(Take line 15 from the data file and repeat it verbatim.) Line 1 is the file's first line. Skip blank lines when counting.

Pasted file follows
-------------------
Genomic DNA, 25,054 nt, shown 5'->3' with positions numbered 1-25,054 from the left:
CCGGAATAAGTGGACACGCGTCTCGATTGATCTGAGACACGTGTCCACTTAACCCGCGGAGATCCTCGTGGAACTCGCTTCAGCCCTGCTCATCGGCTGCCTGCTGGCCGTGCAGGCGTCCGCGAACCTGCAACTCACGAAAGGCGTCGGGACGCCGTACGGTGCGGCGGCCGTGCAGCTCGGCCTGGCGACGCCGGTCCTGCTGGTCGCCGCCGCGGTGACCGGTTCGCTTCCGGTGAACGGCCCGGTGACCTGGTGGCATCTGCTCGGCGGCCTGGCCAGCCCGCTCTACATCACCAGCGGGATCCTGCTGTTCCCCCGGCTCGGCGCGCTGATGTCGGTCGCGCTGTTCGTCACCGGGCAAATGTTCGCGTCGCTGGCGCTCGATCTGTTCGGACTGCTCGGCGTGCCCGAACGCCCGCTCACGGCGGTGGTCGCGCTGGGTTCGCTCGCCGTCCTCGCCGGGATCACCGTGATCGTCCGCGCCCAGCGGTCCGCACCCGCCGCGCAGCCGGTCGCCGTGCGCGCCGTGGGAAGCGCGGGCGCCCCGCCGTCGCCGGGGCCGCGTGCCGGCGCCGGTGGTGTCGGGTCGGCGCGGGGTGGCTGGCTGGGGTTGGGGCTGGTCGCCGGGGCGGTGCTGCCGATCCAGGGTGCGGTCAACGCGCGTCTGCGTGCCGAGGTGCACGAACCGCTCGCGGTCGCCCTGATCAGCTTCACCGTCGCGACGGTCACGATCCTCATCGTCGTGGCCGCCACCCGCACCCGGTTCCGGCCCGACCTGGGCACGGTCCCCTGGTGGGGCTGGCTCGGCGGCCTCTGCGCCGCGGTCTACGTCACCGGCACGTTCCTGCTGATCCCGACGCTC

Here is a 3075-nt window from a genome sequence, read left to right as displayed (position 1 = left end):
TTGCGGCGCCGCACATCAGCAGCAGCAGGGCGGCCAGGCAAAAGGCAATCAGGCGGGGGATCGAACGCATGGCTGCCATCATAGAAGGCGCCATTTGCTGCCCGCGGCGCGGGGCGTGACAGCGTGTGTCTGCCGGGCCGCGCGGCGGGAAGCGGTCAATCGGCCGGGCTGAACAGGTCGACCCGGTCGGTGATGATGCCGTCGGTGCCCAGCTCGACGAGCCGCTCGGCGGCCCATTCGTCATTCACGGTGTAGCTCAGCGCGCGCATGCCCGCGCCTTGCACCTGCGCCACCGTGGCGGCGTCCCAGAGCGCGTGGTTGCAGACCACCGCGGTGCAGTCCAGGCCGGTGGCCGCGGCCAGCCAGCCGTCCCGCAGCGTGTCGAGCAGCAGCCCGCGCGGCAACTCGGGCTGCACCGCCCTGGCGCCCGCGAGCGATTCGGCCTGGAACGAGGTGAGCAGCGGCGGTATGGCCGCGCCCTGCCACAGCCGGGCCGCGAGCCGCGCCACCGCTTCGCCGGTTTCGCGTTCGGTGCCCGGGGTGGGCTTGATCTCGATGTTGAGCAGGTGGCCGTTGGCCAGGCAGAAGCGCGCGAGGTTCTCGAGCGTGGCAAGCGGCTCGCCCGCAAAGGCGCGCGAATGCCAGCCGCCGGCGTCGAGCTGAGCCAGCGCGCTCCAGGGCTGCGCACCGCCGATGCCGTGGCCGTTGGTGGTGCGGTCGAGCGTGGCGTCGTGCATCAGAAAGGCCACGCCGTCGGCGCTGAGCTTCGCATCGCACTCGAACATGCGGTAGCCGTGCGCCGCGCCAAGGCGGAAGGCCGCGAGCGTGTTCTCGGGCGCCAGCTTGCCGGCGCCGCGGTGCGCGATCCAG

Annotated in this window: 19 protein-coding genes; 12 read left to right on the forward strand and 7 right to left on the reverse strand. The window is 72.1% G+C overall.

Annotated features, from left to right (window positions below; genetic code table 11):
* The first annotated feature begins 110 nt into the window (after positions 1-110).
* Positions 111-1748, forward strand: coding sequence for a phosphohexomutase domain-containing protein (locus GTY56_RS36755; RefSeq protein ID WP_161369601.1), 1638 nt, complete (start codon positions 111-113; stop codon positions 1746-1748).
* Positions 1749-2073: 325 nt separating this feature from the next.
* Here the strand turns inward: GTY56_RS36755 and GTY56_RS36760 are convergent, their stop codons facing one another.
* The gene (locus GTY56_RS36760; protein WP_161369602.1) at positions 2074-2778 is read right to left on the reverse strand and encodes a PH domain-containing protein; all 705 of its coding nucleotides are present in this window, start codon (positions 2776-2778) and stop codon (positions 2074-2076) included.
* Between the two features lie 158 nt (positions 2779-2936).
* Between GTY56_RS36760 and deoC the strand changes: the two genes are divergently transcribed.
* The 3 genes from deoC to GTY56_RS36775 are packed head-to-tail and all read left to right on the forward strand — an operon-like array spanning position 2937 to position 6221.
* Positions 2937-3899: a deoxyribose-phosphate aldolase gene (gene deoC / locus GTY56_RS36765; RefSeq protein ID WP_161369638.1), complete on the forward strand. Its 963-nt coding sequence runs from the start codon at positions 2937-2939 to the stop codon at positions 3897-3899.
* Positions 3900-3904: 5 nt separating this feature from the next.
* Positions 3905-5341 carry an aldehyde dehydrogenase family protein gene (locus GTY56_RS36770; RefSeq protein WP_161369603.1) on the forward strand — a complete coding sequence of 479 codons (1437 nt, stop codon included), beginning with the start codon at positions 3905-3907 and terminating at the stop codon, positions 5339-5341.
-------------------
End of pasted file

* Positions 2937-3899: a deoxyribose-phosphate aldolase gene (gene deoC / locus GTY56_RS36765; RefSeq protein ID WP_161369638.1), complete on the forward strand. Its 963-nt coding sequence runs from the start codon at positions 2937-2939 to the stop codon at positions 3897-3899.